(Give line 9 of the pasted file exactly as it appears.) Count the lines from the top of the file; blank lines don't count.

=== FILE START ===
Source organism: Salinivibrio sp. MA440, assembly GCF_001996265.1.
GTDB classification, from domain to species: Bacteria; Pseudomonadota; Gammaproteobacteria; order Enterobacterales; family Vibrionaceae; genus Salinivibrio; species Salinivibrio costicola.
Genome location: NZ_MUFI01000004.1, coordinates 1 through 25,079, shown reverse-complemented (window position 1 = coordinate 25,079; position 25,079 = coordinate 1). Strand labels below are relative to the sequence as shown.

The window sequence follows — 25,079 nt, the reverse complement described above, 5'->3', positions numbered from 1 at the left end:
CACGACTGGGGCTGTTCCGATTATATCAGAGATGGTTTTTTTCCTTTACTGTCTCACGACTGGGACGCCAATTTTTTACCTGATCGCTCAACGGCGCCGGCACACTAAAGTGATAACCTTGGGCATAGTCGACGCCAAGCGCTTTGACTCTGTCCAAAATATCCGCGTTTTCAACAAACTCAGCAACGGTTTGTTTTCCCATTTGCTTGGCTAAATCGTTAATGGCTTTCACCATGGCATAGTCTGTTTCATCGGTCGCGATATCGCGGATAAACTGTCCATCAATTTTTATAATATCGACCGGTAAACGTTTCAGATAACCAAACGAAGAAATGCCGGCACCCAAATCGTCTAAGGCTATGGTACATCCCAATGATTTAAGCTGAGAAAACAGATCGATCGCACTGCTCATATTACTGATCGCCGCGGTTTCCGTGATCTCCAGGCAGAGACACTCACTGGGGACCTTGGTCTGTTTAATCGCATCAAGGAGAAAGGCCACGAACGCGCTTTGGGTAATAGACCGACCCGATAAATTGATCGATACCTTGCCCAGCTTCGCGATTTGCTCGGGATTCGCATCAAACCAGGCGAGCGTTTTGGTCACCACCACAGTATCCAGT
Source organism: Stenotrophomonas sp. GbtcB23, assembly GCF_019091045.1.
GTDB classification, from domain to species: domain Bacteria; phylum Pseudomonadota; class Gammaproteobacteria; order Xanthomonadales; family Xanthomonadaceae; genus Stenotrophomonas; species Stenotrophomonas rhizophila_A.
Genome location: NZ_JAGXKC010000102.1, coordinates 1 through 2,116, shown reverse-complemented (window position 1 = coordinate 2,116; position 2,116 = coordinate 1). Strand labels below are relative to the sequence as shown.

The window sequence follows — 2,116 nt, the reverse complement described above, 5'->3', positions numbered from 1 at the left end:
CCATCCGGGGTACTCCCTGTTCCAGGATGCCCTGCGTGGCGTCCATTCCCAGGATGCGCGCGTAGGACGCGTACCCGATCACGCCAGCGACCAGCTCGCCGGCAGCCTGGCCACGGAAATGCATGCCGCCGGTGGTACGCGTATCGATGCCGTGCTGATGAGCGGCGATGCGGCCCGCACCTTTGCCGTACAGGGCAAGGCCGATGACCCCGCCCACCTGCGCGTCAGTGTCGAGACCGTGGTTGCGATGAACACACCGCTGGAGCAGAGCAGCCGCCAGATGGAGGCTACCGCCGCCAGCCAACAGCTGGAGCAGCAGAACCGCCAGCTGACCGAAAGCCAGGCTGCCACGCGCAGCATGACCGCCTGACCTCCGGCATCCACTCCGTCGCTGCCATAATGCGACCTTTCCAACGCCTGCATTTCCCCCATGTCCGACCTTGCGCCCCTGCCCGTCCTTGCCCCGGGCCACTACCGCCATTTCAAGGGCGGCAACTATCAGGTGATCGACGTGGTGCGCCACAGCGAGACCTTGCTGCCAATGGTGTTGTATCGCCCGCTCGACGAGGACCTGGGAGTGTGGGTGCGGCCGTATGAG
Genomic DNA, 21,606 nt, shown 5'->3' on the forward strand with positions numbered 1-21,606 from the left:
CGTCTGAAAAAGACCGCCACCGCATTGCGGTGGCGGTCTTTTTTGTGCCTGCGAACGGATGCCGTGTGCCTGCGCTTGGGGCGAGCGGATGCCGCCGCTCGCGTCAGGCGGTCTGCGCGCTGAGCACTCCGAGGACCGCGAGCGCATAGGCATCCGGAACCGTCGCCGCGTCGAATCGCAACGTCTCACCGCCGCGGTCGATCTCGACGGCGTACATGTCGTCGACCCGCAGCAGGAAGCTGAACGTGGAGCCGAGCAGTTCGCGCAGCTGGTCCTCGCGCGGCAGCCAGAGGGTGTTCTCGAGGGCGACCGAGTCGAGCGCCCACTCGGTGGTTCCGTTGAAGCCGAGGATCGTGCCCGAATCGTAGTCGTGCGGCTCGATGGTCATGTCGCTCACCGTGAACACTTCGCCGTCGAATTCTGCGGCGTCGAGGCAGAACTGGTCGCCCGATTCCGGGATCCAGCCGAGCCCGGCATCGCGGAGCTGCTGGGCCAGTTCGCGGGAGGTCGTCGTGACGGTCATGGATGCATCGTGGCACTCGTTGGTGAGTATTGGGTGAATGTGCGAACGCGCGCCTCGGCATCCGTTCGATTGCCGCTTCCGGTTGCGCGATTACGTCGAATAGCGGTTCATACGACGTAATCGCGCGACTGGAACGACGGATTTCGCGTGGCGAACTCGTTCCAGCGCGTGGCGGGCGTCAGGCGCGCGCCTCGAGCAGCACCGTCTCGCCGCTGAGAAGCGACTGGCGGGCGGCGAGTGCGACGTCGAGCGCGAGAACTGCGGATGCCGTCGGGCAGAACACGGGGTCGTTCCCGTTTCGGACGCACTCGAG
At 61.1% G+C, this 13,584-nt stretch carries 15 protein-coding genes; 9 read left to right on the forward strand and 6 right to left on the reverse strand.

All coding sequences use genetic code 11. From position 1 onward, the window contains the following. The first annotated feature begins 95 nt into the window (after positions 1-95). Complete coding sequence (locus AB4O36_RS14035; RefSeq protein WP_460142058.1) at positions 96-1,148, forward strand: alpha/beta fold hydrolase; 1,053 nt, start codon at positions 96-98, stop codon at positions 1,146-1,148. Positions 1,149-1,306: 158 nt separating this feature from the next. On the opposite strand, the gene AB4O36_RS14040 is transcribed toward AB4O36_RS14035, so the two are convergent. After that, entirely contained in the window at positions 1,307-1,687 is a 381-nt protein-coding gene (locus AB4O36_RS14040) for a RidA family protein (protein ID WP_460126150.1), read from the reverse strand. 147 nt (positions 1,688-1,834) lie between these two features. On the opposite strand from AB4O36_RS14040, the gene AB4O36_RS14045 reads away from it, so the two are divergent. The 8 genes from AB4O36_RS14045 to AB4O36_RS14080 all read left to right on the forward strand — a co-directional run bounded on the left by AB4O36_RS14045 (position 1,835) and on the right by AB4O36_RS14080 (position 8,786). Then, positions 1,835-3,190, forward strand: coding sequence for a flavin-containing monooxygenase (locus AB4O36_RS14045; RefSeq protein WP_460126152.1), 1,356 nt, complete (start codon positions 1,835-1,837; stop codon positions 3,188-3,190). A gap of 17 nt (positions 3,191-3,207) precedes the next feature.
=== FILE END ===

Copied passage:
The window sequence follows — 2,116 nt, the reverse complement described above, 5'->3', positions numbered from 1 at the left end: